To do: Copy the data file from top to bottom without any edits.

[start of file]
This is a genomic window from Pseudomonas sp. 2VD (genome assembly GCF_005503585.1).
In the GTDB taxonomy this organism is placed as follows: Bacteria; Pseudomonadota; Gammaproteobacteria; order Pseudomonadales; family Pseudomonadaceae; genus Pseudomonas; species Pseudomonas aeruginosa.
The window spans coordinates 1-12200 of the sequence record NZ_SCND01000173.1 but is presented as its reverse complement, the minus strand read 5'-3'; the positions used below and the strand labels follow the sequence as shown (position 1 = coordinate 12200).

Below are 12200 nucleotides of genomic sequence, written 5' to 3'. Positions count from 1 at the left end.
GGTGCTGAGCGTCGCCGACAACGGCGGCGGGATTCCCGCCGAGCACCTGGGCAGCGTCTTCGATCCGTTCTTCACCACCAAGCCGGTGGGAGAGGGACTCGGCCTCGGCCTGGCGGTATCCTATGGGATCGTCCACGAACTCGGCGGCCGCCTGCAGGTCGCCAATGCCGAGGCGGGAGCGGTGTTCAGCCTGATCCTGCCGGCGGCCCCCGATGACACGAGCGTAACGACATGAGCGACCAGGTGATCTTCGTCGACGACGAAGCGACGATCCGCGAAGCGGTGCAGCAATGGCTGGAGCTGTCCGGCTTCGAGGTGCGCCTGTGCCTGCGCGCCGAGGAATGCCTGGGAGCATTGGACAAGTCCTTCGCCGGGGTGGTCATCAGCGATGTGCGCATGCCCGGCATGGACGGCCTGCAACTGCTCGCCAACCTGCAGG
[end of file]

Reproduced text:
This is a genomic window from Pseudomonas sp. 2VD (genome assembly GCF_005503585.1).
In the GTDB taxonomy this organism is placed as follows: Bacteria; Pseudomonadota; Gammaproteobacteria; order Pseudomonadales; family Pseudomonadaceae; genus Pseudomonas; species Pseudomonas aeruginosa.
The window spans coordinates 1-12200 of the sequence record NZ_SCND01000173.1 but is presented as its reverse complement, the minus strand read 5'-3'; the positions used below and the strand labels follow the sequence as shown (position 1 = coordinate 12200).

Below are 12200 nucleotides of genomic sequence, written 5' to 3'. Positions count from 1 at the left end.
GGTGCTGAGCGTCGCCGACAACGGCGGCGGGATTCCCGCCGAGCACCTGGGCAGCGTCTTCGATCCGTTCTTCACCACCAAGCCGGTGGGAGAGGGACTCGGCCTCGGCCTGGCGGTATCCTATGGGATCGTCCACGAACTCGGCGGCCGCCTGCAGGTCGCCAATGCCGAGGCGGGAGCGGTGTTCAGCCTGATCCTGCCGGCGGCCCCCGATGACACGAGCGTAACGACATGAGCGACCAGGTGATCTTCGTCGACGACGAAGCGACGATCCGCGAAGCGGTGCAGCAATGGCTGGAGCTGTCCGGCTTCGAGGTGCGCCTGTGCCTGCGCGCCGAGGAATGCCTGGGAGCATTGGACAAGTCCTTCGCCGGGGTGGTCATCAGCGATGTGCGCATGCCCGGCATGGACGGCCTGCAACTGCTCGCCAACCTGCAGG